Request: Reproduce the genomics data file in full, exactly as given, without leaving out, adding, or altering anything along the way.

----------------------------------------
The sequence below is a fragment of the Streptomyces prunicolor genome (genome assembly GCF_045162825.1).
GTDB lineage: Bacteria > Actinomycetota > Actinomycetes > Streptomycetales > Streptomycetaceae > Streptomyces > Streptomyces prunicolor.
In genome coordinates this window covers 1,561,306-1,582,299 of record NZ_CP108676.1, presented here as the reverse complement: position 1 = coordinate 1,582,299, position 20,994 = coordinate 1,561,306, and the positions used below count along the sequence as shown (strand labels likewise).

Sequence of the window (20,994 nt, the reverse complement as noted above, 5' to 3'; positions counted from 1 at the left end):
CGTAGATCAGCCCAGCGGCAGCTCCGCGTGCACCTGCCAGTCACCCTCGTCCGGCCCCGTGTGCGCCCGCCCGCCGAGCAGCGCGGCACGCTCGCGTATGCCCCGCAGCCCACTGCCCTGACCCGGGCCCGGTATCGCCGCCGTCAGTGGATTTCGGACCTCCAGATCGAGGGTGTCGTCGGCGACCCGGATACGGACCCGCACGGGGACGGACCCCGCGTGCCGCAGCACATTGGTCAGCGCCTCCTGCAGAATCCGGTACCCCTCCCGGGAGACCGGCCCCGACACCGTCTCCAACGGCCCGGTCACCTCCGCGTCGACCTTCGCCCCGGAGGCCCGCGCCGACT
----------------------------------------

The sequence below is a fragment of the Streptomyces prunicolor genome (genome assembly GCF_045162825.1).
GTDB lineage: Bacteria > Actinomycetota > Actinomycetes > Streptomycetales > Streptomycetaceae > Streptomyces > Streptomyces prunicolor.
In genome coordinates this window covers 1,561,306-1,582,299 of record NZ_CP108676.1, presented here as the reverse complement: position 1 = coordinate 1,582,299, position 20,994 = coordinate 1,561,306, and the positions used below count along the sequence as shown (strand labels likewise).

Sequence of the window (20,994 nt, the reverse complement as noted above, 5' to 3'; positions counted from 1 at the left end):
CGTAGATCAGCCCAGCGGCAGCTCCGCGTGCACCTGCCAGTCACCCTCGTCCGGCCCCGTGTGCGCCCGCCCGCCGAGCAGCGCGGCACGCTCGCGTATGCCCCGCAGCCCACTGCCCTGACCCGGGCCCGGTATCGCCGCCGTCAGTGGATTTCGGACCTCCAGATCGAGGGTGTCGTCGGCGACCCGGATACGGACCCGCACGGGGACGGACCCCGCGTGCCGCAGCACATTGGTCAGCGCCTCCTGCAGAATCCGGTACCCCTCCCGGGAGACCGGCCCCGACACCGTCTCCAACGGCCCGGTCACCTCCGCGTCGACCTTCGCCCCGGAGGCCCGCGCCGACT